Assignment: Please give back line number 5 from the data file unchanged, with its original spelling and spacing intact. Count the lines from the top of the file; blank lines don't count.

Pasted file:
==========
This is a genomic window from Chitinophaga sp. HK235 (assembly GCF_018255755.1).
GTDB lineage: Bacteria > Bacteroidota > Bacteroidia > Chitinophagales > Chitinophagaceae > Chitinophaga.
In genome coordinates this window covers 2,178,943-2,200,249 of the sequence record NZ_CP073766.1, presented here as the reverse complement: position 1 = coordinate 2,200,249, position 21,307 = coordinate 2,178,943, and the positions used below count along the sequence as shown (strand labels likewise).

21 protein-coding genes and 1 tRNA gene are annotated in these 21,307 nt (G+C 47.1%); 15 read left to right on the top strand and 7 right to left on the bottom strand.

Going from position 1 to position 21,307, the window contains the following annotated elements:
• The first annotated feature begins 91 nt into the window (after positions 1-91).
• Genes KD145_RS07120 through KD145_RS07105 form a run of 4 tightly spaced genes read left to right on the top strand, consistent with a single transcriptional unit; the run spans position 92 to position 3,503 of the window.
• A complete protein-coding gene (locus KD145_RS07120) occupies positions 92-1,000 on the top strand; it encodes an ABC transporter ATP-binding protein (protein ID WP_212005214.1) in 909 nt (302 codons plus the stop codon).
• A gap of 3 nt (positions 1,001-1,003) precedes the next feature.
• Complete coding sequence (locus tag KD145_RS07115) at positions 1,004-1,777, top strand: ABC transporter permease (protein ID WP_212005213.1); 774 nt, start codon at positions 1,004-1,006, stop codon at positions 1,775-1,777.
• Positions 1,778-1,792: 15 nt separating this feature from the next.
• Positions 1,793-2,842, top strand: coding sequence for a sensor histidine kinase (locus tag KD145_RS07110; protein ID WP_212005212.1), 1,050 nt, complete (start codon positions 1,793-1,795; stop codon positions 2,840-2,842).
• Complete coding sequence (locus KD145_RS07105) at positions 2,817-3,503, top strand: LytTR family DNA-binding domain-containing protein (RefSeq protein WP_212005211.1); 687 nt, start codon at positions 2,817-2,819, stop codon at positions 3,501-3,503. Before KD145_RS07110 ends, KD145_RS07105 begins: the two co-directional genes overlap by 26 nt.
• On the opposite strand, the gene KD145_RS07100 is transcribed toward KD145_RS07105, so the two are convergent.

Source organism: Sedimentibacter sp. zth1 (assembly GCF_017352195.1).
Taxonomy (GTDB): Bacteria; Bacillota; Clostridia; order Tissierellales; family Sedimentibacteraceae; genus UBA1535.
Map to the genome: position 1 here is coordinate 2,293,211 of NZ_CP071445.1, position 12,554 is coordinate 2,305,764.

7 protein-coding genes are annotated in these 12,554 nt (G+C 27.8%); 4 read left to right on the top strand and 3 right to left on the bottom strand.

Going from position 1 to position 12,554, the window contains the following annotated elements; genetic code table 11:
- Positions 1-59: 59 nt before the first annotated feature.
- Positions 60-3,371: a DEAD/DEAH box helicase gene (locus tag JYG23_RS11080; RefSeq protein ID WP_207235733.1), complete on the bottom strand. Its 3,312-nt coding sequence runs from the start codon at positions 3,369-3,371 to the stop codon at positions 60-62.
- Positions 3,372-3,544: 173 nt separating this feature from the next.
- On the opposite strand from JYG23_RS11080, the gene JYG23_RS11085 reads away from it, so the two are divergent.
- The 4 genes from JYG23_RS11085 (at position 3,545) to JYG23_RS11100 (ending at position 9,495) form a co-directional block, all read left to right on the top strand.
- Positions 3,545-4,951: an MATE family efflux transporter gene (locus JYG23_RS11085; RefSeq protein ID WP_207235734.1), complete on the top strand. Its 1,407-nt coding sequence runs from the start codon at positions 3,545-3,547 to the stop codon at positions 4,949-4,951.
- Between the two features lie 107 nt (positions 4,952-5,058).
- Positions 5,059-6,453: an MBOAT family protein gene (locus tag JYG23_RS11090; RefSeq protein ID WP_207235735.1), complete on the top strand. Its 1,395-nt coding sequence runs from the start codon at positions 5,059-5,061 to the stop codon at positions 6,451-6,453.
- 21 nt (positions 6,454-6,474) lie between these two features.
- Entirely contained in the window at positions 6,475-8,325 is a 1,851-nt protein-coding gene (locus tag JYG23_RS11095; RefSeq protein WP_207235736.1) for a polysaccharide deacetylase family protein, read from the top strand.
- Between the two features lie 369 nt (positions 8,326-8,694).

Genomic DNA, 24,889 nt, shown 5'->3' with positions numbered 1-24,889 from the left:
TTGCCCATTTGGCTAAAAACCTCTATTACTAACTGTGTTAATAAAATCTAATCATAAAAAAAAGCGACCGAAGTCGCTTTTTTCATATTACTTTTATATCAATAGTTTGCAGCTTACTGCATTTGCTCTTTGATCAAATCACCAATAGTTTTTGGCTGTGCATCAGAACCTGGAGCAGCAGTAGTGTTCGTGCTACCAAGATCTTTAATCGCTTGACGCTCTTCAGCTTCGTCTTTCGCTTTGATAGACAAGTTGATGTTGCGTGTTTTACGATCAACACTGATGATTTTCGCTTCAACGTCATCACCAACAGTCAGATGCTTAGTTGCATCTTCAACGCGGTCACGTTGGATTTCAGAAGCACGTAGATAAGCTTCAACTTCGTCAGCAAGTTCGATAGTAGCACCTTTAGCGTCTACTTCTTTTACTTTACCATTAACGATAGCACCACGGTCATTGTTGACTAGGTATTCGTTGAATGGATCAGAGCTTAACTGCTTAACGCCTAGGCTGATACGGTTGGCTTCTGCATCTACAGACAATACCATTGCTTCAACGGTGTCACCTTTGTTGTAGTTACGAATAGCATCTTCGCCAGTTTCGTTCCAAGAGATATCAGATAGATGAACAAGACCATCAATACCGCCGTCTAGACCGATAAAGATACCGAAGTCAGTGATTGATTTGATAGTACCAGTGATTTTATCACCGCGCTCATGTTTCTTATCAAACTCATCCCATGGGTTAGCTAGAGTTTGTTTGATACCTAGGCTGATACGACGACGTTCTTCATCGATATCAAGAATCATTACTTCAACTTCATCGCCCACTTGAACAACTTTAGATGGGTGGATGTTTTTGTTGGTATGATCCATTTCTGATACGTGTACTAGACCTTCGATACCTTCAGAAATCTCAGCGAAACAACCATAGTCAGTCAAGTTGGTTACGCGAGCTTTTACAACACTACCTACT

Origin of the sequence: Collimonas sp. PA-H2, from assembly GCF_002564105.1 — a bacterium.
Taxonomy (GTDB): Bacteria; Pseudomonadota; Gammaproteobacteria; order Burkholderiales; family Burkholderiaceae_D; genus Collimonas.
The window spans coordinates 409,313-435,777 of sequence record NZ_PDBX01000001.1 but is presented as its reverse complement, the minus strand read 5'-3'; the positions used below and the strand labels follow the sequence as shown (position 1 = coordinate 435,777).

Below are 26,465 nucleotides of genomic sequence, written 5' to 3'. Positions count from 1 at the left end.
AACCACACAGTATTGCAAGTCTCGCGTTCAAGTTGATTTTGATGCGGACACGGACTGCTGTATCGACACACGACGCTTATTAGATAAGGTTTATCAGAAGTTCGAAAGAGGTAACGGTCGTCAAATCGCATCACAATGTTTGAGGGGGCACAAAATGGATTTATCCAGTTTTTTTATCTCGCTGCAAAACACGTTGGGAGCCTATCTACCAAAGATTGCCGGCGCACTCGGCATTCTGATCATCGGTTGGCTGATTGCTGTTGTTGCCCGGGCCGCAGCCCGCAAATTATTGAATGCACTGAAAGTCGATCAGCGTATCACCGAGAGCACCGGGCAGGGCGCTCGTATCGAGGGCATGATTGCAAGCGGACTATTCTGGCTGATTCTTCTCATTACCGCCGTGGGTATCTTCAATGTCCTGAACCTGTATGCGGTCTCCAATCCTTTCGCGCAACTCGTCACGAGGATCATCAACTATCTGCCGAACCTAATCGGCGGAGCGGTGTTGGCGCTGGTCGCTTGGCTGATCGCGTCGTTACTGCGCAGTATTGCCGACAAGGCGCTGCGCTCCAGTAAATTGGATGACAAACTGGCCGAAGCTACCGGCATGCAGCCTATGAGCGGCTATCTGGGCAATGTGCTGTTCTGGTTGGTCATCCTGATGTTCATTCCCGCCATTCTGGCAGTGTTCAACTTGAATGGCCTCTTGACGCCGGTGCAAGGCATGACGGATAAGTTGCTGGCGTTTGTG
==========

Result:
Going from position 1 to position 21,307, the window contains the following annotated elements: